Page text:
The push to clean and restore Scajaquada Creek is surely one of Western New York’s most complex environmental projects in recent memory. Like eating an elephant, it will likely have to be done slowly, but it’s an essential effort as the region, like much of the country, continues to repair the damage inflicted by decades of bad or uninformed decisions.
That’s important work anywhere, but nowhere is it more essential than in Great Lakes regions such as Western New York. Our two lakes and their tributaries are the area’s greatest natural resource. Abused for generations, they are now on their way back. The Scajaquada Creek system, which feeds the Niagara River and Lake Ontario, counts as a critical part of Western New York’s environmental assets. It needs to be rescued.
That work may soon begin by cleaning Hoyt Lake, in the south section of Delaware Park. It was once nothing more than a wide spot on this tortured creek, which has been buried, redirected and polluted, subjected to routine illegal injections of untreated sewage. The eventual results were the redirection of the creek and the creation of Hoyt Lake.
“The lake wasn’t created to be this beautiful aesthetic, this jewel and this icon,” said Jill Jedlicka, executive director of Buffalo Niagara Waterkeeper. “It was because the creek was so polluted and it was a last-ditch effort to salvage what they could.”
With several other successes behind it, Waterkeeper is now training its sights on Hoyt Lake, which is contaminated and sometimes reeks of sewage and algae. Success there could lead to other efforts to restore the creek, itself, part of which now runs under the walkway along the south side of the lake.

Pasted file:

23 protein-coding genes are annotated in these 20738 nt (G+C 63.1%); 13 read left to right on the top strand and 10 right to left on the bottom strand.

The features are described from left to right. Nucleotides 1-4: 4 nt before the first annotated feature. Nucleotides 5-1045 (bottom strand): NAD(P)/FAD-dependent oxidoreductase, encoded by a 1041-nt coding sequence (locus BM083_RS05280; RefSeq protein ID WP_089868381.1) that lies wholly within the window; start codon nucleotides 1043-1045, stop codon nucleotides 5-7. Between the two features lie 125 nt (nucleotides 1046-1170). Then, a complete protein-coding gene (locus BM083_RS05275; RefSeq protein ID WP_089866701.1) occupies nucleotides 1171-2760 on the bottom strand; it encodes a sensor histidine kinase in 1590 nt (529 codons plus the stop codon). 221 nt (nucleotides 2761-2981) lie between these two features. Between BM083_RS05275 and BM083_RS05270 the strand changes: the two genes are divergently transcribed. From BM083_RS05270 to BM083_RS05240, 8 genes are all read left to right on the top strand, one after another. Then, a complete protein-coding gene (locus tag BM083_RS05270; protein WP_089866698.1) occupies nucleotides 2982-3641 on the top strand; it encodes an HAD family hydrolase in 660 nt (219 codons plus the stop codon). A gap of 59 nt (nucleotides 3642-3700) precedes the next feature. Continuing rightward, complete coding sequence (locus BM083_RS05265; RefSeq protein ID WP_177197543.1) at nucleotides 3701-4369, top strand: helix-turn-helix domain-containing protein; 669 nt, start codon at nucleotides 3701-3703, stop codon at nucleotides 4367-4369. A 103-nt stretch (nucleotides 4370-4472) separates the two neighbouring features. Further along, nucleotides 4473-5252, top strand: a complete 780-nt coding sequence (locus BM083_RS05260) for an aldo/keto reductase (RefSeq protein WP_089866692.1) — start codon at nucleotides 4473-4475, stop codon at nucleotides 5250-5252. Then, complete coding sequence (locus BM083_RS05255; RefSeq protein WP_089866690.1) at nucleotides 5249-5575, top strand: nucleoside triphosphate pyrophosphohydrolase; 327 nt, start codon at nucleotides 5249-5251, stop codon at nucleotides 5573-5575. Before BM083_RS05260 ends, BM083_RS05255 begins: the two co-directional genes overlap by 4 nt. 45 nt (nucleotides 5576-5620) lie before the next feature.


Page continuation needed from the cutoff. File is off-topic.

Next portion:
Just restoring the lake will be costly – the price is estimated at $15 million to $20 million – but Waterkeeper has done this kind of work before and knows where to go for funding. Previous undertakings have dredged the badly polluted Buffalo River and completed a restoration project on the creek in Forest Lawn. For those projects, funding came from state and federal governments as well as local philanthropies.
Waterkeeper has also restored parts of the Niagara River, where habitats had been destroyed. Its reputation has produced confidence in its Hoyt Lake partners, the Buffalo Olmsted Parks Conservancy and the City of Buffalo, which owns Delaware Park.
Although testing is still underway, Waterkeeper is already beginning to plan. It wants to dredge the lake to remove contaminants and restore two wetland bays and possibly add a third one, expanding the lake’s size and creating a healthier environment.
Part of the goal is to design the lake project so that, at some point in the future, it can be reconnected to Scajaquada Creek. In the meantime, the work will restore or at least improve spawning habitats and provide shelter for young fish and waterfowl.
Restoring this entire system is a long-term project, but as the need for clean, fresh water rises around the country and Western New York aims at developing a “blue economy,” it’s an important project. Hoyt Lake is a good place to start those efforts.
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